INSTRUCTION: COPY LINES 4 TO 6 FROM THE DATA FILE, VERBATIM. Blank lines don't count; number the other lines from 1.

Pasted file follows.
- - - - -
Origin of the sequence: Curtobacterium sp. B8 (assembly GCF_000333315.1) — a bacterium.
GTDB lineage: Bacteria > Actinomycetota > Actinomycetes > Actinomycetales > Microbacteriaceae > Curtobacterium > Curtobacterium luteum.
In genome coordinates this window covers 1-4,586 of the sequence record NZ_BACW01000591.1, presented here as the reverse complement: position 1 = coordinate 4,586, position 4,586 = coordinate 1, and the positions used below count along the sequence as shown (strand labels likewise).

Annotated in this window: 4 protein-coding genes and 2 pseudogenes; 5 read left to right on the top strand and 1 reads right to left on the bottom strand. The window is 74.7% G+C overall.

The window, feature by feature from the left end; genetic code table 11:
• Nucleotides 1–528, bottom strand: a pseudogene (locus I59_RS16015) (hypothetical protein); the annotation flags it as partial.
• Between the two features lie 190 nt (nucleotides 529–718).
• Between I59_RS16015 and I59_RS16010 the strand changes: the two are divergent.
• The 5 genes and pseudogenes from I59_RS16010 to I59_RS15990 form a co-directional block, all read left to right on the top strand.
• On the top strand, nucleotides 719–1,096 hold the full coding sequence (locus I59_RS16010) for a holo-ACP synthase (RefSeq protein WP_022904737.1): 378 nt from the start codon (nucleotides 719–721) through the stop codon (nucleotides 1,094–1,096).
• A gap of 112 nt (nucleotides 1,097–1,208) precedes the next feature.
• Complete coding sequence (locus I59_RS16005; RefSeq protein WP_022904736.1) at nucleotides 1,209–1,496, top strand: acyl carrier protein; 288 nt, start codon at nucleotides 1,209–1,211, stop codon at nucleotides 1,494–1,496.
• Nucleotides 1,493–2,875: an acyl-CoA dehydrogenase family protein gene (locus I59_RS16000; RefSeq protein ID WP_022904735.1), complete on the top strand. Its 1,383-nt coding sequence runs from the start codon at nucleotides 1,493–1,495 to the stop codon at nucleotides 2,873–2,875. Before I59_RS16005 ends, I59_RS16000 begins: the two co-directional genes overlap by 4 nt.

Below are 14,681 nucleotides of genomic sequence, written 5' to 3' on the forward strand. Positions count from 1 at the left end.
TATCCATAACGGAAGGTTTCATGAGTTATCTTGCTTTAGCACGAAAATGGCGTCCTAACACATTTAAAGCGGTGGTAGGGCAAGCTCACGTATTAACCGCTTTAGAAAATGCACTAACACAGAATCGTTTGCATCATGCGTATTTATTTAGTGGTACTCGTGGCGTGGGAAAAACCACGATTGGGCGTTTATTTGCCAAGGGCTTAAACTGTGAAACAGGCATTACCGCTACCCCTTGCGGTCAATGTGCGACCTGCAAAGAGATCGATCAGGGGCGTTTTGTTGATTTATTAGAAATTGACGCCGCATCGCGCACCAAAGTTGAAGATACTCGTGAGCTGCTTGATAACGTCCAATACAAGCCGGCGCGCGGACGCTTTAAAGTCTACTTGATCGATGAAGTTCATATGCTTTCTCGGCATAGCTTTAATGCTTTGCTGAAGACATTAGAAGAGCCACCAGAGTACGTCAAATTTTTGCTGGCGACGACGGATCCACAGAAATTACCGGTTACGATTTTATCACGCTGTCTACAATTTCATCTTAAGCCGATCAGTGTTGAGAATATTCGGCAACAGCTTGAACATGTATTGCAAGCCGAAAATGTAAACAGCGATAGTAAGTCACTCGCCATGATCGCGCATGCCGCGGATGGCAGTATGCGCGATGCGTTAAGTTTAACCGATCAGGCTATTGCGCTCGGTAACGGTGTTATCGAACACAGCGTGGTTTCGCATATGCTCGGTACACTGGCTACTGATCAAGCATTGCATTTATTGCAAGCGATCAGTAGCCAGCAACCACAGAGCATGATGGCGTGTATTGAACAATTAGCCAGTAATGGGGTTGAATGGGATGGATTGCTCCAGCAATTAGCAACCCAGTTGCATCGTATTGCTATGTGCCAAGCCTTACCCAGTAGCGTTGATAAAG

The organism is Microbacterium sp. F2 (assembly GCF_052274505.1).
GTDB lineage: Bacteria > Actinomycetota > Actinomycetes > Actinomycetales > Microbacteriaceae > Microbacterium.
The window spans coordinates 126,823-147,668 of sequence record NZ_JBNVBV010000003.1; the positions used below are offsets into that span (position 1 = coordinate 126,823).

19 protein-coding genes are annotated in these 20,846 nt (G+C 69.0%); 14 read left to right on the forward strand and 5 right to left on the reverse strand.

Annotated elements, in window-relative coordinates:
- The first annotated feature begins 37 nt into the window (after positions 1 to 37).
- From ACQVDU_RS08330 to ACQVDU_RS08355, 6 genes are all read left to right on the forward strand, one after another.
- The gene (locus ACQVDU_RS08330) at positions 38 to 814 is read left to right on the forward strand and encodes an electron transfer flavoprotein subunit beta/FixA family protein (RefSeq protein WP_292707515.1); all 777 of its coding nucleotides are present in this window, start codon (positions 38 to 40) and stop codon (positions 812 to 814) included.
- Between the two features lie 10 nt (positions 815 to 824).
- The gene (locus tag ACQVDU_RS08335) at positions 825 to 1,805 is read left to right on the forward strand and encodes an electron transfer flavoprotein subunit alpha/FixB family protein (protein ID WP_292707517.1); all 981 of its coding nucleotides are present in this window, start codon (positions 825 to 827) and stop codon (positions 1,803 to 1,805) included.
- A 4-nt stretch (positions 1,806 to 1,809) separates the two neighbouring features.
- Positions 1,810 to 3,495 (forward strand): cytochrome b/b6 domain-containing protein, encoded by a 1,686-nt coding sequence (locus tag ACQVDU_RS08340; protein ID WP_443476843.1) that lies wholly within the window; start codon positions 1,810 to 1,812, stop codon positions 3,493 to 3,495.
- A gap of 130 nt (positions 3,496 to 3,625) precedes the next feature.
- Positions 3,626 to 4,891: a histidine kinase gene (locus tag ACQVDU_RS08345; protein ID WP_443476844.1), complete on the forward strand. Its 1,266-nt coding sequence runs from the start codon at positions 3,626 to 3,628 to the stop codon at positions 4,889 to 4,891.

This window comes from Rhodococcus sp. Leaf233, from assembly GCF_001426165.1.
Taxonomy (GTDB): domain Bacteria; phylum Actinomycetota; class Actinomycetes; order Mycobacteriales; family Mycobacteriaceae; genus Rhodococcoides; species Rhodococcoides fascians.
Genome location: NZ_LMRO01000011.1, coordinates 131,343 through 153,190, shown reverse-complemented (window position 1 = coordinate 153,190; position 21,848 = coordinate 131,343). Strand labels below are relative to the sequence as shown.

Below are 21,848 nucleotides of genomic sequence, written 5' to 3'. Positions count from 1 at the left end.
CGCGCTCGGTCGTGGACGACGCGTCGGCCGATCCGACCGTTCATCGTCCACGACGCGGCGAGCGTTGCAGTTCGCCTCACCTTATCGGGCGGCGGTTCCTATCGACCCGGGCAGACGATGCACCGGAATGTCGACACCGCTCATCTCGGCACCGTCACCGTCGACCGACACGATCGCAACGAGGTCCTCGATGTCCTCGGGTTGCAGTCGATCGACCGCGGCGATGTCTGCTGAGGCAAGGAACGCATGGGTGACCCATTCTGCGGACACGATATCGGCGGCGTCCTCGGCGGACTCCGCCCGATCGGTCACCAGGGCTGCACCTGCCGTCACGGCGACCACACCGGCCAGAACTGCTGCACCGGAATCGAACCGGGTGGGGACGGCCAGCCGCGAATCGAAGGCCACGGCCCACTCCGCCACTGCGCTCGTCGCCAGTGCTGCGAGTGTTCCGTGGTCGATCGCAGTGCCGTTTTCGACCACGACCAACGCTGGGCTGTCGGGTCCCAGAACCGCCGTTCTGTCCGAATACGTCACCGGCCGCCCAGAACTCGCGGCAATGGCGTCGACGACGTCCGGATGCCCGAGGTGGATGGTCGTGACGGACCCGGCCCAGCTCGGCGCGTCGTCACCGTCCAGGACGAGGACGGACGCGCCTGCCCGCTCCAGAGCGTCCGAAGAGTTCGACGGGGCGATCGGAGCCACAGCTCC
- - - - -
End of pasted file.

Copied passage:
Annotated in this window: 4 protein-coding genes and 2 pseudogenes; 5 read left to right on the top strand and 1 reads right to left on the bottom strand. The window is 74.7% G+C overall.

The window, feature by feature from the left end; genetic code table 11:
• Nucleotides 1–528, bottom strand: a pseudogene (locus I59_RS16015) (hypothetical protein); the annotation flags it as partial.